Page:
Fairchild’s Million Orchid ProjectBotanic garden aims to reintroduce endangered species throughout South Florida
More than a century ago, South Florida was a natural orchid paradise, with masses of orchids blanketing every oak and mahogany tree. That all changed in the late 1800s, when millions of flowering orchids were stripped from the trees and packed into railroad cars to be sold as potted plants in flower shops throughout the country. As a devastating consequence of this pillagery, you see more orchids in retail stores today than growing in the wild. And in Florida, the number of native orchids has dwindled so dramatically, that only the miracles of modern plant breeding can restore their population.
Encyclia tampensis (butterfly orchid) is one of several endangered species the scientists and volunteers at Fairchild’s Micropropagation Lab are working to reestablish. (Photo by: Ken Setzer)
Recently, scientists and volunteers at the Micropropagation Lab at Fairchild Tropical Botanic Garden in Coral Gables launched the Million Orchid Project with the goal of reestablishing blooming orchids in public spaces throughout South Florida. The lab plans to work with the community and local schools to restore endangered orchid species, such as the Encyclia tampensis (butterfly orchid), Cyrtopodium punctatum (cowhorn orchid), Prosthechea cochleata (cockleshell orchid), and Bletia purpurea (pine pink orchid), within five years. More species will be added as the project progresses.
Dr. Carl Lewis, director of Fairchild, who is spearheading the project, says that this effort differs from other micropropagation initiatives because its focus is to reintroduce native orchids into urban environments, such as school campuses, roadways, and neighborhoods, to balance the work being done in natural areas. Thus, the community will play a large part in the reintroduction.
Nurtured in a controlled laboratory environment, one orchid seedpod can generate more than 12,000 seeds. Once the pod opens, the seeds are placed in flasks containing a mixture including agar, charcoal, and banana powder. It takes about three months before the seeds begin to sprout. Here, a pine pink orchid cluster. (Photo by: Fairchild Tropical Botanic Garden)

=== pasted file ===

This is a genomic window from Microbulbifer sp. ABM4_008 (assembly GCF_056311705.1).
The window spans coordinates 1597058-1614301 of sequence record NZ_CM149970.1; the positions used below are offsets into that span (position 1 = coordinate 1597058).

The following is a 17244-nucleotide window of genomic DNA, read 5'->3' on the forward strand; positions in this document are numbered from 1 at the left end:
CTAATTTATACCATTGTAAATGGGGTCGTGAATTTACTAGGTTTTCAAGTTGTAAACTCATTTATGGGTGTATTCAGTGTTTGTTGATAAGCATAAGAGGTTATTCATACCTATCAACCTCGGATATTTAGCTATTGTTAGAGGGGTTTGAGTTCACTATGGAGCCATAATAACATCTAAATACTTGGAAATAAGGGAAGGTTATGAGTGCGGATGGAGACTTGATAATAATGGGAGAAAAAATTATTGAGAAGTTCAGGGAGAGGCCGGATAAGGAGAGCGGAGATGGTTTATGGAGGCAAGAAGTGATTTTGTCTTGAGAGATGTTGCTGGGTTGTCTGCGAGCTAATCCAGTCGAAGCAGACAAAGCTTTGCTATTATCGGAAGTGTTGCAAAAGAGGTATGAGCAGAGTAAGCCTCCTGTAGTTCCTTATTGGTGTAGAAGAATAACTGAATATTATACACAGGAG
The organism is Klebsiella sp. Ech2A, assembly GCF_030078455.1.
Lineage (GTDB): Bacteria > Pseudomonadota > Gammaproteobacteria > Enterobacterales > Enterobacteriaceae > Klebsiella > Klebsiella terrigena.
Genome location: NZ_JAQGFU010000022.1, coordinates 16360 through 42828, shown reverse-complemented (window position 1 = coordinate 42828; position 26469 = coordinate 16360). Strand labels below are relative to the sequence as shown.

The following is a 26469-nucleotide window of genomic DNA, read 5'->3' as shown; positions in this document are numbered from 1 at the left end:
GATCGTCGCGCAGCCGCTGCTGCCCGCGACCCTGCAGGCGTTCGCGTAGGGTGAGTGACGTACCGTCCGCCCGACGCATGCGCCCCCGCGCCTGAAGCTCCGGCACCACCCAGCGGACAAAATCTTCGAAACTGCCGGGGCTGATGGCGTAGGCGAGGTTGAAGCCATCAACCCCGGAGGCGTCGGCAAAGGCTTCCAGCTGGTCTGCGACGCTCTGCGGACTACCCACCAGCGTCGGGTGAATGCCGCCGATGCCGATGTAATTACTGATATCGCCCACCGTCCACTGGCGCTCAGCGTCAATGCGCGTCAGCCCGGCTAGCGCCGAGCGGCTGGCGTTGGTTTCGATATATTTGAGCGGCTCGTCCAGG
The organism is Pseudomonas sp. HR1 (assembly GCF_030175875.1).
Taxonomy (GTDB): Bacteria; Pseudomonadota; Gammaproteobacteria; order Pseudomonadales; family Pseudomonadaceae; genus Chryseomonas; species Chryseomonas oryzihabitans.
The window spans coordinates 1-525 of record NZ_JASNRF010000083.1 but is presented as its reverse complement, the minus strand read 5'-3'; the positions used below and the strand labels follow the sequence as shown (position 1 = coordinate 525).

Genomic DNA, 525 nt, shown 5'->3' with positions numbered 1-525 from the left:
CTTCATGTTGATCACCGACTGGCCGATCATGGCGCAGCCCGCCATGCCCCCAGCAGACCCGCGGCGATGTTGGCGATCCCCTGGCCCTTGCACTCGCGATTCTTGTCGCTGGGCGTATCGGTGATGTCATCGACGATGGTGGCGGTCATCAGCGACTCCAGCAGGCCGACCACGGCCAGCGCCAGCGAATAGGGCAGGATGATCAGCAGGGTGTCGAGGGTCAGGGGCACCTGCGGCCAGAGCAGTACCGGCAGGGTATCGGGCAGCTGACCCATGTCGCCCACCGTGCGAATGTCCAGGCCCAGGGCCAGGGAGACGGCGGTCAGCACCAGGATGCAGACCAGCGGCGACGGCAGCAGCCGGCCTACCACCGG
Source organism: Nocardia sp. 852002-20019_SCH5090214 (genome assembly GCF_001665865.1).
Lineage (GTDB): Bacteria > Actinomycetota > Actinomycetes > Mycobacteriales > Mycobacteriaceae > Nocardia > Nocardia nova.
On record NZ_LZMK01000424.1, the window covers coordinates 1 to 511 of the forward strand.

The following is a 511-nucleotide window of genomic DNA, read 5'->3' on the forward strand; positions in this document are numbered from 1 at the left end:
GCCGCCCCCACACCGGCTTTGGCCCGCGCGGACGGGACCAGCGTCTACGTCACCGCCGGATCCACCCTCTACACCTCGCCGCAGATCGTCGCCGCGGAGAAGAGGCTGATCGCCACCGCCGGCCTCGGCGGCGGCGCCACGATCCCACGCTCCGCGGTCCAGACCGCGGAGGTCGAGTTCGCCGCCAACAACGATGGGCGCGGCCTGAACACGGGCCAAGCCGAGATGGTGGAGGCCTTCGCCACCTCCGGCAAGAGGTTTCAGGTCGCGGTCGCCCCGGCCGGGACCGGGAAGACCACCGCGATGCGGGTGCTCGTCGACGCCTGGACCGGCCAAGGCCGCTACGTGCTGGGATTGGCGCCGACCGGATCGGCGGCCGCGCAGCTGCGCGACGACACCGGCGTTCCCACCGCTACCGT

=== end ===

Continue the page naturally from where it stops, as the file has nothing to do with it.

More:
The project also has an educational component. Terra Environmental Research Institute, a public high school in Miami-Dade County, integrated the Million Orchid Project into a classroom setting in 2013 by installing 10,000 orchid seedlings in the school for students to observe and grow. The project was a big success and was replicated in 2014 in more than 30 Miami-Dade County schools. Orchid flasks have also been installed in BioTECH @ Richmond Heights High School, a new biology-focused conservation school led by Fairchild and Zoo Miami. “The students of these schools are beginning to install the orchids throughout their campuses, and they will soon be installed on roadsides in participating municipalities,” says Brooke LeMaire, Fairchild’s marketing associate.
High school students at Terra Environmental Research Institute tend to the orchids they’ve grown in the classroom. (Photo by: Fairchild Tropical Botanic Garden)